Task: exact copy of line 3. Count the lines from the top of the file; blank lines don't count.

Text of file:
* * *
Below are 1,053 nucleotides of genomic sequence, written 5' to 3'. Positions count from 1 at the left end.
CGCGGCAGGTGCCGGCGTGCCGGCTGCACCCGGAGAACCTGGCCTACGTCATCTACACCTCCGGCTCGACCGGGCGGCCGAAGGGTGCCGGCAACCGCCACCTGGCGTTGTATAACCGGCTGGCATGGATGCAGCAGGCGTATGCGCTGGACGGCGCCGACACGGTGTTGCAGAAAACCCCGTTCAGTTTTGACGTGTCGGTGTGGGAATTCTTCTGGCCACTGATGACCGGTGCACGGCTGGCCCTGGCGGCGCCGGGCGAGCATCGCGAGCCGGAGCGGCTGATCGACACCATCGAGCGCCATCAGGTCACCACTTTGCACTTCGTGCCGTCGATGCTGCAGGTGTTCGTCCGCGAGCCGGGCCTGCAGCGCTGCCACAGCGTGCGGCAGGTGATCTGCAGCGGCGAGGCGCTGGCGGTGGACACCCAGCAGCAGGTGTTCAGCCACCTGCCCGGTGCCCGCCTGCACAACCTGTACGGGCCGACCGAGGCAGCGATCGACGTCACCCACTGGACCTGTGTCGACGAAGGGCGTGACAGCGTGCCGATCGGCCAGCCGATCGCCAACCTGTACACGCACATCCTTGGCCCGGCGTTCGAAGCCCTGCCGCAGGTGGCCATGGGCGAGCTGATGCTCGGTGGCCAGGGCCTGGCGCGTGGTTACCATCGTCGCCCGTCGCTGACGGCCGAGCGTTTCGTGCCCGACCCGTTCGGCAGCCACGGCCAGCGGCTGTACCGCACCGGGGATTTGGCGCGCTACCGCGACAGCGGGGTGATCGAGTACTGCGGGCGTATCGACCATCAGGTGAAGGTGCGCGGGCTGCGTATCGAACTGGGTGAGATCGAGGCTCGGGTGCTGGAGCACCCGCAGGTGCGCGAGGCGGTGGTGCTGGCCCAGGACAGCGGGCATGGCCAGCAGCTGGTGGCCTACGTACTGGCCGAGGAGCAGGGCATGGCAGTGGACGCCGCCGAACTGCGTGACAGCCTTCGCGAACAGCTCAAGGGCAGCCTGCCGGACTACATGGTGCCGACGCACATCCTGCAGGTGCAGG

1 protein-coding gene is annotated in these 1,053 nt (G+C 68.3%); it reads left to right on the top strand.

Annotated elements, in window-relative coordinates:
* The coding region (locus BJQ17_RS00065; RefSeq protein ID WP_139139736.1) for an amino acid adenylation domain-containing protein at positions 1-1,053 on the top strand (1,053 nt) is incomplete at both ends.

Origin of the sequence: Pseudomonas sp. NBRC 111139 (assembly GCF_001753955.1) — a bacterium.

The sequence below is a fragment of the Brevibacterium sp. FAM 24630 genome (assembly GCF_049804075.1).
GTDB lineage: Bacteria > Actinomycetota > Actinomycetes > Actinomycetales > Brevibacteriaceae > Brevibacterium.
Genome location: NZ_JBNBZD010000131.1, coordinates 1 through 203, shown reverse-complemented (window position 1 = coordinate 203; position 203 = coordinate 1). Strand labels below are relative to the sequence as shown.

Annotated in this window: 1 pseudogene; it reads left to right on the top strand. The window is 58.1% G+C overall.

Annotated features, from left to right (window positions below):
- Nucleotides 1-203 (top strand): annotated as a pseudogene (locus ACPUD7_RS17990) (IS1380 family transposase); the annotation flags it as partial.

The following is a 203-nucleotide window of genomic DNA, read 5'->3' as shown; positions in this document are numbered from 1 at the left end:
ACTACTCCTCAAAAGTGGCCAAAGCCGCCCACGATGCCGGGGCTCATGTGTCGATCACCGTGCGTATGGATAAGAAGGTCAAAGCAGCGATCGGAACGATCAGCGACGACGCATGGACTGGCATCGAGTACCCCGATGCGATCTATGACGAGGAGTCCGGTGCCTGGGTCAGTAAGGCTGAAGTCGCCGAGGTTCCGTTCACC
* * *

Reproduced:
1 protein-coding gene is annotated in these 1,053 nt (G+C 68.3%); it reads left to right on the top strand.